3
votes
2answers
143 views

Is it bad idea to directly state the message/moral of a story?

I realized I tend to state directly the message/moral of the story in my stories (as dialogue in most of the cases). My plots are rather ambiguous, though. And I use a lot of metaphors/symbols so the ...
1
vote
1answer
96 views

When it's forgivable to use “suddenly” and “all of a sudden?” [duplicate]

Unless the answer is never, when is it excusable to use those two? I think someone told me it was a sin for a writer to use them. I wonder this because one of my favorite writer used it in one of his ...
2
votes
3answers
125 views

Worried that my opening is not gripping enough

This is the beginning of a novel I'm writing (not the final draft): The hiking trail consisted of pairs of uneven stone steps. On both sides, tall coniferous trees extended tall into the sky, ...
3
votes
4answers
440 views

Can I use real presidents (past and present) and real companies in a fictional story?

I'm not sure if I want to use real people and companies or make up an entirely different world with different people, presidents, and companies than our real world. If I did the latter I would offer ...
3
votes
1answer
209 views

Structure of a good summary

OK, I admit I suck at writing summaries, but based on those I've checked on Amazon, I've realized the following pattern: The first part starts with a brief introduction of the plot The second part ...
3
votes
1answer
378 views

How to format news, poems, text messages, and other kinds of written text?

I always find myself wondering how to format written text: news (on TV and newspapers), text messages (from a cellphone), lyrics, and poems. Right now, I just put them in a new paragraph and italicize ...
2
votes
2answers
63 views

Choosing a word according to its length

Within a moment, a girl approached the table, holding a huge birthday cake with twenty flickering candles on it. They illuminated/lit everything around them, like a cluster of stars in a night ...
2
votes
2answers
108 views

Is repetition justified in the following piece?

Eri kissed her dad on the cheek, and waved goodbye to him. He entered back into the car, and then drove off, disappearing gradually at the far end of the street. Once he was gone, Eri glanced ...
4
votes
5answers
136 views

Is it better to have a deadline?

A lot of writers I admire say: "I didn't know how long the story would be." Me too, I'm the kind of writer who don't know where (and when) the story is going to end. So I'm confused—is it better to ...
-1
votes
2answers
104 views

Writing, my first attempt [closed]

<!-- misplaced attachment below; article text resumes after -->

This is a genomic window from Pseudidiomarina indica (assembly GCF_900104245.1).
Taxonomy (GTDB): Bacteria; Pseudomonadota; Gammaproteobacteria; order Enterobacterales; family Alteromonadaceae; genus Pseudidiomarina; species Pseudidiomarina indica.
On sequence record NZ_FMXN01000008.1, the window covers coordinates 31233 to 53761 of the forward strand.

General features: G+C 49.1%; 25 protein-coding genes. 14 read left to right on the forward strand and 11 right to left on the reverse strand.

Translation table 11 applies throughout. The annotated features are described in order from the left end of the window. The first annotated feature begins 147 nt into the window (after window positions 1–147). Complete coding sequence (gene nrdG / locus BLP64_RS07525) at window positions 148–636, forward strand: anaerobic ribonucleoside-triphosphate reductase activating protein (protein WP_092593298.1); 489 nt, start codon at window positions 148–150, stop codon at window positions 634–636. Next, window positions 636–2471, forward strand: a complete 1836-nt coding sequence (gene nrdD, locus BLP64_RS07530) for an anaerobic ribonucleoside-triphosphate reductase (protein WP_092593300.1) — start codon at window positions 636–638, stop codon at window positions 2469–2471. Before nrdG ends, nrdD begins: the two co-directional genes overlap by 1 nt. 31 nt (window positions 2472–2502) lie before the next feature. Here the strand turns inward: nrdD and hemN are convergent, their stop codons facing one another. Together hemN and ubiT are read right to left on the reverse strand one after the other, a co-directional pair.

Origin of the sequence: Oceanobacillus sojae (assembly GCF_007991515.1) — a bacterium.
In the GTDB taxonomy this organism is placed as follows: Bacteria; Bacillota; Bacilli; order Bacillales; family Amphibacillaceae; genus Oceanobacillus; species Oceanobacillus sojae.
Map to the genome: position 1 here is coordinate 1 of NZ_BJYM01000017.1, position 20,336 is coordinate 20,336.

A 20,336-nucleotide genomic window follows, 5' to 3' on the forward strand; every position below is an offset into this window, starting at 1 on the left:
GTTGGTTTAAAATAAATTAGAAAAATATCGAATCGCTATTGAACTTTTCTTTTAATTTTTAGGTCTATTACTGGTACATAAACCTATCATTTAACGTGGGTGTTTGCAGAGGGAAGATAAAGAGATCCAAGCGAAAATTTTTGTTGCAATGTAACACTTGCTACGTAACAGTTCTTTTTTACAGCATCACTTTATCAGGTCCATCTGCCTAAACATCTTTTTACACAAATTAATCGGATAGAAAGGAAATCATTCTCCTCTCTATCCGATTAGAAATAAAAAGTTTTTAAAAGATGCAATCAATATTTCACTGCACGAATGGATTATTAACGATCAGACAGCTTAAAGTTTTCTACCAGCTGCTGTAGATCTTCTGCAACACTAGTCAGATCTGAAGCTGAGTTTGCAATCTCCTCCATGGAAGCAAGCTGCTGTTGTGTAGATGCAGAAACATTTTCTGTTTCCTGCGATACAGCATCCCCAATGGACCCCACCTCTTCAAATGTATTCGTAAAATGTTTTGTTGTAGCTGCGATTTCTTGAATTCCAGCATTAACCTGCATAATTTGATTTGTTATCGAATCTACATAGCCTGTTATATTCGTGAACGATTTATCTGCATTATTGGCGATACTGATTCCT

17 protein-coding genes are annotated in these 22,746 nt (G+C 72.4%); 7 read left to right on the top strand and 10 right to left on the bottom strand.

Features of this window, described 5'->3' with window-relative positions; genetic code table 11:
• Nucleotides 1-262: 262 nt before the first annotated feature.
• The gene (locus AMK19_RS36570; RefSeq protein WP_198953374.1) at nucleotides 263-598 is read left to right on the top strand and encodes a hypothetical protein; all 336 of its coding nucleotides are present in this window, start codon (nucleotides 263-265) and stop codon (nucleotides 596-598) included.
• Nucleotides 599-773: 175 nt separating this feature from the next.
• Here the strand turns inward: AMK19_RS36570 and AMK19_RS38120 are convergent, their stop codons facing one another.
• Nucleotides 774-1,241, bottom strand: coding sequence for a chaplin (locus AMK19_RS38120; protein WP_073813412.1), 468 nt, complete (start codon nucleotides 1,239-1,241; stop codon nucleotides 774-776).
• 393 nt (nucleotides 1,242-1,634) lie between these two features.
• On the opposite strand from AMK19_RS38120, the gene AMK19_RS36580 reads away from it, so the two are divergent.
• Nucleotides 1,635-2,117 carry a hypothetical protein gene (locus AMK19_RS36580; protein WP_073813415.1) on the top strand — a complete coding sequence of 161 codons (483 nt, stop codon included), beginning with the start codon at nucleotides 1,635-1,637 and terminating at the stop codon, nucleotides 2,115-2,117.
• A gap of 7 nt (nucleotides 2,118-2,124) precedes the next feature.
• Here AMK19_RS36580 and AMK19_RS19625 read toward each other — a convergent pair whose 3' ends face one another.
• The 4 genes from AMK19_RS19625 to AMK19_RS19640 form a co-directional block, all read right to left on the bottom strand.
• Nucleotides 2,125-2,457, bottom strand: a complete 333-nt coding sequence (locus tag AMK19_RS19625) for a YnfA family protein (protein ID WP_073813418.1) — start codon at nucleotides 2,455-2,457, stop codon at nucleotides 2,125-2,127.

I would like to undertake a project and write a novel, but I'm not sure how should I start. I have the idea, I just don't know the best way to write it down. Should I just open "Word" and write ...
1
vote
6answers
382 views

Is muteness appearing without explicit reason acceptable?

In one of my stories, my main character was once able to speak, but after being alone for 3 or 4 years in his early 20's without speaking a word, he became mute, unable to speak at all. Is this ...
0
votes
1answer
83 views

Works of fiction containing non-related but constantly alternating narrative streams?

Chapter is set in a particular period in time, having four - at the time - in no way related characters, each of them with their own separate story. My best feeling is these stories should be ...
2
votes
3answers
328 views

Writing an effective summary for a story

I just published my first short story at Amazon. Although many people downloaded it while in its free promotion days, no one have purchased it yet. People have praised the cover (apparently I design ...
1
vote
3answers
277 views

Ways of presenting a metaphor/simile/analogy

This is something I wrote (adult content—and very bad description of sex): Strangely, it didn't feel much like sex. I felt we were just exchanging feelings that we couldn't be put into words. ...
2
votes
2answers
255 views

When to use semicolons and when to use em dashes?

Sometimes I can't decide whether to use a semicolon or a em dash. Usually, I start with semicolons and once I noticed there are too many of them, I start replacing a few with em dashes (as I read ...
1
vote
2answers
1k views

Describing a character's panic and confusion

I wrote the following: When I opened my eyes, it was still dark. Half asleep, I got out of bed, and entered the bathroom. As I emptied my bladder, I checked my face in the mirror. For an ...
6
votes
3answers
117 views

Variation in paragraph length

I've learned that variation in sentence length is good. How about paragraph length? I always end up with paragraphs like this: Lorem ipsum dolor sit amet, consectetuer adipiscing elit, sed diam ...